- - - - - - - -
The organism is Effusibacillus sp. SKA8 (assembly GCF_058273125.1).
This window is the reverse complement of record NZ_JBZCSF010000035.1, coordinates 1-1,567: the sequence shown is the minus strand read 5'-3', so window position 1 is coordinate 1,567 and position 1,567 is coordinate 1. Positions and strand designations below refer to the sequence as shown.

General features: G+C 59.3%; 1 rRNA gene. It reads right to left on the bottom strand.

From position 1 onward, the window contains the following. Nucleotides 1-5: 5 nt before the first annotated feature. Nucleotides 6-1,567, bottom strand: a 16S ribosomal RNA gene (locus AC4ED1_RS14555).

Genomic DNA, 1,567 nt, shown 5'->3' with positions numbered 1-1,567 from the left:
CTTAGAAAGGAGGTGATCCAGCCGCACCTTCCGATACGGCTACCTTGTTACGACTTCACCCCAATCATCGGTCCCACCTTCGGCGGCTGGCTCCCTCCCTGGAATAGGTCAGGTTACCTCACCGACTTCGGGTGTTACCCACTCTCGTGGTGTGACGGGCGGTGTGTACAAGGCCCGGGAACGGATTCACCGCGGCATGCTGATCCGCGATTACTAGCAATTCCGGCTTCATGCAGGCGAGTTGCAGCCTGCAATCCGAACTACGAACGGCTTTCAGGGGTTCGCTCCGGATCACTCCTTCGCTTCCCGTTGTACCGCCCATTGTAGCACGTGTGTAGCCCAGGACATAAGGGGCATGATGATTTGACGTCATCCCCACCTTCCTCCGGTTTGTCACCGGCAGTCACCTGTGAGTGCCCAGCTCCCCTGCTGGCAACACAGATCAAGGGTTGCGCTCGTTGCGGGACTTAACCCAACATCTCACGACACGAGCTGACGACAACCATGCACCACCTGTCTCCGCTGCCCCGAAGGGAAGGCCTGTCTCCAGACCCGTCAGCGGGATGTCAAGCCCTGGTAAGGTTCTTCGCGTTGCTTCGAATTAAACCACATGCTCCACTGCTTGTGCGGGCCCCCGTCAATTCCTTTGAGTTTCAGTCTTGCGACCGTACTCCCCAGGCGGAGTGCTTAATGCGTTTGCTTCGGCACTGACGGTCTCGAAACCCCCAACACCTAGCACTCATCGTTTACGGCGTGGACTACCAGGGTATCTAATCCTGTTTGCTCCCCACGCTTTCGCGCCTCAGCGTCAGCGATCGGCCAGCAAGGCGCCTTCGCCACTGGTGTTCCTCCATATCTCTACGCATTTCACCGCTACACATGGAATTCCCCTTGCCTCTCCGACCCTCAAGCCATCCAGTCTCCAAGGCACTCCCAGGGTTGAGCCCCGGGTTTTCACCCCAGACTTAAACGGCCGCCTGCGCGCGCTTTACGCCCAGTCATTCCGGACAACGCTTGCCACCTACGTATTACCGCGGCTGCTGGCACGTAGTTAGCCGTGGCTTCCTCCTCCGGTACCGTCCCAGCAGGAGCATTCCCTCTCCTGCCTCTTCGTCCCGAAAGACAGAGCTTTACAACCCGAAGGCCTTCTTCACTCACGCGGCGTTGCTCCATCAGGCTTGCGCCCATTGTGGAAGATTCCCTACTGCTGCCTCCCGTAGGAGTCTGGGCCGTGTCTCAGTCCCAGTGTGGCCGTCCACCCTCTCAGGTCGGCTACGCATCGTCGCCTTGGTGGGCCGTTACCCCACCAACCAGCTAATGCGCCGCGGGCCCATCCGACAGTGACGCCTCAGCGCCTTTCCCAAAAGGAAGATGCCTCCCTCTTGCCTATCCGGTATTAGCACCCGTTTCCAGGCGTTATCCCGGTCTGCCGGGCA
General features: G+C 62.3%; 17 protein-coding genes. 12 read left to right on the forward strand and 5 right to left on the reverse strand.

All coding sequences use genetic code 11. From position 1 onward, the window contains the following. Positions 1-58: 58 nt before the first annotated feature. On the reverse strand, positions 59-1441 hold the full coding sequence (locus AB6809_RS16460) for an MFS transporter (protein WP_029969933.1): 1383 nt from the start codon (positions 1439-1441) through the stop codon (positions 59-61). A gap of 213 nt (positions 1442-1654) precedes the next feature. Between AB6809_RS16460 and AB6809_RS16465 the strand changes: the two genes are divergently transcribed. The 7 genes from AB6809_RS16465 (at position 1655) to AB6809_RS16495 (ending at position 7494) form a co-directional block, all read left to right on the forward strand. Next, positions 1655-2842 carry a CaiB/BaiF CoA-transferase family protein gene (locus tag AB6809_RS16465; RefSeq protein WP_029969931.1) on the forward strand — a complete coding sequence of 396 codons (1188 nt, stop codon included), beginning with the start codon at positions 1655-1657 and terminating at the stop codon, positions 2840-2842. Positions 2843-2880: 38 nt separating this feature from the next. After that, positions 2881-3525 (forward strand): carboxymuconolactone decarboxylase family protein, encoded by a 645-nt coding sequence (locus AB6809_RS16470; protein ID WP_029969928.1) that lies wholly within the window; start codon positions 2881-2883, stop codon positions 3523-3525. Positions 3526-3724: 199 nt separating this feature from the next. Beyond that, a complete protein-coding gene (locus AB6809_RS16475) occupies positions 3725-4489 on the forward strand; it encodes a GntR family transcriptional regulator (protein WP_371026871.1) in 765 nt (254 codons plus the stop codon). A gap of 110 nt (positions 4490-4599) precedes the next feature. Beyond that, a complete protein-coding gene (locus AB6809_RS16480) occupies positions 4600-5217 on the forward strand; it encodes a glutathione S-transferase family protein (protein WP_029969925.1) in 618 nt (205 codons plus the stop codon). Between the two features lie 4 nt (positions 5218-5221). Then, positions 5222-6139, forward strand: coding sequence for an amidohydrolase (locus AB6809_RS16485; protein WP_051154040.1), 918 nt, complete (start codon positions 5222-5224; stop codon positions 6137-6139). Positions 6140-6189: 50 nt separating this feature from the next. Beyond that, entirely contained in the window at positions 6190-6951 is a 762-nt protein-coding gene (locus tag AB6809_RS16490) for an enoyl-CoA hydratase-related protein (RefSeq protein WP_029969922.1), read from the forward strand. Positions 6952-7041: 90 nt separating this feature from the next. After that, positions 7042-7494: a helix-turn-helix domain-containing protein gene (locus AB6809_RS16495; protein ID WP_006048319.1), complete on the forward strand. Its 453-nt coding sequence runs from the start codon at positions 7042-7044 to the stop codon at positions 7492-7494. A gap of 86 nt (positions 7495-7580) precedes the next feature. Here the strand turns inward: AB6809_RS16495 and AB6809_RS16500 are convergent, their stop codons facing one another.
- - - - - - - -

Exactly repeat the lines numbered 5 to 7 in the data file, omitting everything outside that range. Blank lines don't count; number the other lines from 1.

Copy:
Genomic DNA, 1,567 nt, shown 5'->3' with positions numbered 1-1,567 from the left:
CTTAGAAAGGAGGTGATCCAGCCGCACCTTCCGATACGGCTACCTTGTTACGACTTCACCCCAATCATCGGTCCCACCTTCGGCGGCTGGCTCCCTCCCTGGAATAGGTCAGGTTACCTCACCGACTTCGGGTGTTACCCACTCTCGTGGTGTGACGGGCGGTGTGTACAAGGCCCGGGAACGGATTCACCGCGGCATGCTGATCCGCGATTACTAGCAATTCCGGCTTCATGCAGGCGAGTTGCAGCCTGCAATCCGAACTACGAACGGCTTTCAGGGGTTCGCTCCGGATCACTCCTTCGCTTCCCGTTGTACCGCCCATTGTAGCACGTGTGTAGCCCAGGACATAAGGGGCATGATGATTTGACGTCATCCCCACCTTCCTCCGGTTTGTCACCGGCAGTCACCTGTGAGTGCCCAGCTCCCCTGCTGGCAACACAGATCAAGGGTTGCGCTCGTTGCGGGACTTAACCCAACATCTCACGACACGAGCTGACGACAACCATGCACCACCTGTCTCCGCTGCCCCGAAGGGAAGGCCTGTCTCCAGACCCGTCAGCGGGATGTCAAGCCCTGGTAAGGTTCTTCGCGTTGCTTCGAATTAAACCACATGCTCCACTGCTTGTGCGGGCCCCCGTCAATTCCTTTGAGTTTCAGTCTTGCGACCGTACTCCCCAGGCGGAGTGCTTAATGCGTTTGCTTCGGCACTGACGGTCTCGAAACCCCCAACACCTAGCACTCATCGTTTACGGCGTGGACTACCAGGGTATCTAATCCTGTTTGCTCCCCACGCTTTCGCGCCTCAGCGTCAGCGATCGGCCAGCAAGGCGCCTTCGCCACTGGTGTTCCTCCATATCTCTACGCATTTCACCGCTACACATGGAATTCCCCTTGCCTCTCCGACCCTCAAGCCATCCAGTCTCCAAGGCACTCCCAGGGTTGAGCCCCGGGTTTTCACCCCAGACTTAAACGGCCGCCTGCGCGCGCTTTACGCCCAGTCATTCCGGACAACGCTTGCCACCTACGTATTACCGCGGCTGCTGGCACGTAGTTAGCCGTGGCTTCCTCCTCCGGTACCGTCCCAGCAGGAGCATTCCCTCTCCTGCCTCTTCGTCCCGAAAGACAGAGCTTTACAACCCGAAGGCCTTCTTCACTCACGCGGCGTTGCTCCATCAGGCTTGCGCCCATTGTGGAAGATTCCCTACTGCTGCCTCCCGTAGGAGTCTGGGCCGTGTCTCAGTCCCAGTGTGGCCGTCCACCCTCTCAGGTCGGCTACGCATCGTCGCCTTGGTGGGCCGTTACCCCACCAACCAGCTAATGCGCCGCGGGCCCATCCGACAGTGACGCCTCAGCGCCTTTCCCAAAAGGAAGATGCCTCCCTCTTGCCTATCCGGTATTAGCACCCGTTTCCAGGCGTTATCCCGGTCTGCCGGGCA
General features: G+C 62.3%; 17 protein-coding genes. 12 read left to right on the forward strand and 5 right to left on the reverse strand.